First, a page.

- Project Management: Tools, Approaches, Behavioral Skills Specialization – aimed at the more technically oriented, a set of three courses focused on risk management, offered by the Technical University of Milan.
If you already have a basic knowledge of project management gained from your studies or an online course, it’s worth looking into certifications that are geared toward further development as a PM.
- Project Management Professional (PMP) – is a prestigious, internationally recognized certification awarded by the Project Management Institute, the same institution that periodically issues the PMBOK,
- Professional Scrum – these are certifications issued by Srum.org. These are separate certifications that confirm preparation for the role of Scrum Master or Product Owner.
How to gain experience as a Project Manager
Gaining initial experience as a Project Manager can be challenging, which is why many people choose to complete internships or apprenticeships with companies that manage projects for external clients.
Ideally, you should begin acquiring experience by working in smaller companies and thinking about what skills to hone to start applying to work on larger projects over time. Another option is to begin one’s career path with administrative work in a team implementing projects they would like to manage in the future.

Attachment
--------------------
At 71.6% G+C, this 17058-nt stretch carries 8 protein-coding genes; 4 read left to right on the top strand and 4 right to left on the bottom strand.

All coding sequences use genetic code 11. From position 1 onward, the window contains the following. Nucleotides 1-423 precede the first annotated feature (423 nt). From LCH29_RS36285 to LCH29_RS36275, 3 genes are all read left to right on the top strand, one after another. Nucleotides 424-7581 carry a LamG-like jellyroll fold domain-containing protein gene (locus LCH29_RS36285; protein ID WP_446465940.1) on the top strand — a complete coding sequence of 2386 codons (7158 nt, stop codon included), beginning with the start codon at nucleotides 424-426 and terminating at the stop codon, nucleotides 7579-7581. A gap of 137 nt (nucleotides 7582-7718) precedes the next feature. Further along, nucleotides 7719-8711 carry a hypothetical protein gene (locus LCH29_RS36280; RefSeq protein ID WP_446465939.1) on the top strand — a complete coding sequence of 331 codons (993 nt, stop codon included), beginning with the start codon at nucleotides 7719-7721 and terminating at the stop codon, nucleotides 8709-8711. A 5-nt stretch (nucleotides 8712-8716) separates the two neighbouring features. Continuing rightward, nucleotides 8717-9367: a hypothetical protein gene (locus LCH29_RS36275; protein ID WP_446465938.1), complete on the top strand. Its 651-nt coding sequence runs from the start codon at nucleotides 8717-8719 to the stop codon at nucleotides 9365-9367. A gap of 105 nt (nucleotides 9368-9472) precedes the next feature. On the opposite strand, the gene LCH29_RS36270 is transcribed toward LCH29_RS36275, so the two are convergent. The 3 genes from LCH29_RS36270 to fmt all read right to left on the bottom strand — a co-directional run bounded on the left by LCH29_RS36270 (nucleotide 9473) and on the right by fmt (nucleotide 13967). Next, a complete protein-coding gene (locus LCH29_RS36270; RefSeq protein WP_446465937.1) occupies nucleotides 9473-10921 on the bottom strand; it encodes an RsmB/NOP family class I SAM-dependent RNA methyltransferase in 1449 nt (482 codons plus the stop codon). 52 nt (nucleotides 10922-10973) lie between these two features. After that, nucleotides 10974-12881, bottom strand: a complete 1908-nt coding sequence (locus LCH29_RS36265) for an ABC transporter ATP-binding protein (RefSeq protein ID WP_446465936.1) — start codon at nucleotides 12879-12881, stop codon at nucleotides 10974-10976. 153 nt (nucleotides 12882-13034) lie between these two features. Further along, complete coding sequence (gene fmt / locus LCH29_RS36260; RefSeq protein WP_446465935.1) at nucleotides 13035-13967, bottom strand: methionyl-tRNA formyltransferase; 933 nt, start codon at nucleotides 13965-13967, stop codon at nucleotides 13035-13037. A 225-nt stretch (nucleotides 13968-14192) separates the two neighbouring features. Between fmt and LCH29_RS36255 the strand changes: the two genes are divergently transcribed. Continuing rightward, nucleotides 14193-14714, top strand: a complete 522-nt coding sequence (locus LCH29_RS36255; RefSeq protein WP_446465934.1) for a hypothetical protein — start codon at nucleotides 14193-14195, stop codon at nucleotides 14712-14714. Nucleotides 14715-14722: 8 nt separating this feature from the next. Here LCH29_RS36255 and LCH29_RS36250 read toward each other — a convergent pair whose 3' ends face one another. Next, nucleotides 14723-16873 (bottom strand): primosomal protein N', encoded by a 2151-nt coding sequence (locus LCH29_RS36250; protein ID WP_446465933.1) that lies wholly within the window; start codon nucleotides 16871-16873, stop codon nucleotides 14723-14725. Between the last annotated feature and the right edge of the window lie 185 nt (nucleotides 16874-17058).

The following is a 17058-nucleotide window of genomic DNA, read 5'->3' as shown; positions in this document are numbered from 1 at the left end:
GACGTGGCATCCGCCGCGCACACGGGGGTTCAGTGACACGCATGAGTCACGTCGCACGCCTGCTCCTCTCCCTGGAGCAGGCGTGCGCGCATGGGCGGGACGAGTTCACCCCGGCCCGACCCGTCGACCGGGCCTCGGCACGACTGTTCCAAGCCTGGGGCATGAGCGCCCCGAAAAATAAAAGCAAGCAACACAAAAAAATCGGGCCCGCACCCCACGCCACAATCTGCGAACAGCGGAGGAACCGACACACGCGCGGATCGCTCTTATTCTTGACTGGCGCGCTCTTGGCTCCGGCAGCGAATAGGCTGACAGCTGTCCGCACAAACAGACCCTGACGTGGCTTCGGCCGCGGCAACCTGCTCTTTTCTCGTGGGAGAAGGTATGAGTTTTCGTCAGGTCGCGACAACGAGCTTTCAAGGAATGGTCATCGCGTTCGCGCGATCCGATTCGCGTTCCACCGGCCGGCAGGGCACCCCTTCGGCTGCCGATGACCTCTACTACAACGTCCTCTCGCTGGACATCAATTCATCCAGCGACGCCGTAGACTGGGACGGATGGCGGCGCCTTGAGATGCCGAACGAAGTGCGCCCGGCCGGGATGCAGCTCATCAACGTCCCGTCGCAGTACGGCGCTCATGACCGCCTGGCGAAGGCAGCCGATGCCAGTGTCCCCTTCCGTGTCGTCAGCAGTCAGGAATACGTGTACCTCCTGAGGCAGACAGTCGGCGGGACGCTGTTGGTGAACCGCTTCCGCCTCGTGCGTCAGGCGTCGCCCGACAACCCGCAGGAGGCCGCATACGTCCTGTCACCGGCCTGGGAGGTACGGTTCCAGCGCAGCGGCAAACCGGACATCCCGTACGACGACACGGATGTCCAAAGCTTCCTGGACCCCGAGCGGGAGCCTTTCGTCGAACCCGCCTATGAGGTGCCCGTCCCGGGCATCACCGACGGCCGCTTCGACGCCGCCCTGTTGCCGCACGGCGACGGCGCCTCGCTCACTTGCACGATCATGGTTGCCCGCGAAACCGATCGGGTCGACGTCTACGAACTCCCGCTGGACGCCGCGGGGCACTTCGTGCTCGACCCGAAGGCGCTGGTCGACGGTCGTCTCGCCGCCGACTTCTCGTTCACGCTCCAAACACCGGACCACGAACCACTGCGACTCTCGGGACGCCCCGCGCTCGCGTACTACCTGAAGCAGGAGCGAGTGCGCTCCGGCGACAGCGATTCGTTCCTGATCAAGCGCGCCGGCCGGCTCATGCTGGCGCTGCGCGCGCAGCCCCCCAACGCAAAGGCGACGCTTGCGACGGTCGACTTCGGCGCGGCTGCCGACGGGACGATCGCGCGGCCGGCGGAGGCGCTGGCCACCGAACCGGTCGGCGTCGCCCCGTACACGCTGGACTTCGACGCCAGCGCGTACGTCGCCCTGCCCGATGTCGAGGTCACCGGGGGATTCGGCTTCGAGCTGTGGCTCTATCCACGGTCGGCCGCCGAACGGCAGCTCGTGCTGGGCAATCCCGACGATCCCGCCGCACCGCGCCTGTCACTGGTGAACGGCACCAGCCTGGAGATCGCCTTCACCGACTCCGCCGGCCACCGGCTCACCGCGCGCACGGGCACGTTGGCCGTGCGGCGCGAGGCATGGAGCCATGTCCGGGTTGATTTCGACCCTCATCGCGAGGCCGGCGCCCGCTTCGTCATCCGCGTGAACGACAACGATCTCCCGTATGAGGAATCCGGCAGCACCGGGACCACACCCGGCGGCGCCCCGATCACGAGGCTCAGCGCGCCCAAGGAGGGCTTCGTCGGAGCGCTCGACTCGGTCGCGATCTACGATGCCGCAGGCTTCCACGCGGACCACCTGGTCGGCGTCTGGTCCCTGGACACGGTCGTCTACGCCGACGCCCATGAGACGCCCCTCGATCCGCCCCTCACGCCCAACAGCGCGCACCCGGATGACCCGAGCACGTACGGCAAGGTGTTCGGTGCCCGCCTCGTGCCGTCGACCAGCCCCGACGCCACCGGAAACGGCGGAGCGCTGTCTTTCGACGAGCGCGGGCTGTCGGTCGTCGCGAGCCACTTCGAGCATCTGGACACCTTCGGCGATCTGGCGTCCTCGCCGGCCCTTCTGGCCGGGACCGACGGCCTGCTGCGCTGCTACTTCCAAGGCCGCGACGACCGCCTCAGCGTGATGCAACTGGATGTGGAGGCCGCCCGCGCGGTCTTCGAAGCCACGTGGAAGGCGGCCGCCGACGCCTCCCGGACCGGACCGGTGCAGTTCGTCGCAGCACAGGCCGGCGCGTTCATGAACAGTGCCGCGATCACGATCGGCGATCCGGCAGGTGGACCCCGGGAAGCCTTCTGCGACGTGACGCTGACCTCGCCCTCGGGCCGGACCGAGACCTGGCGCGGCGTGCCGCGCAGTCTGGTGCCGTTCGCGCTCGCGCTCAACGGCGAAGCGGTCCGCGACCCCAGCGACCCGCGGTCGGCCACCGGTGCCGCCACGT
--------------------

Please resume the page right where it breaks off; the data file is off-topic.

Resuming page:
Project and its Manager, Lead, Coordinator
In large organizations or large projects, management includes several people. Consider other positions that are a better fit for your existing talents if you’re thinking about working as a project manager. But how should the PM’s role be described?
In the PMBOK, the Project Manager is defined as:
“The person assigned by the performing organization to lead the project team that is responsible for achieving the project objectives. ”
A second name for a role closely related to project management is Project Lead, or
“A person who helps the project team to achieve the project objectives, typically by orchestrating the work of the project.”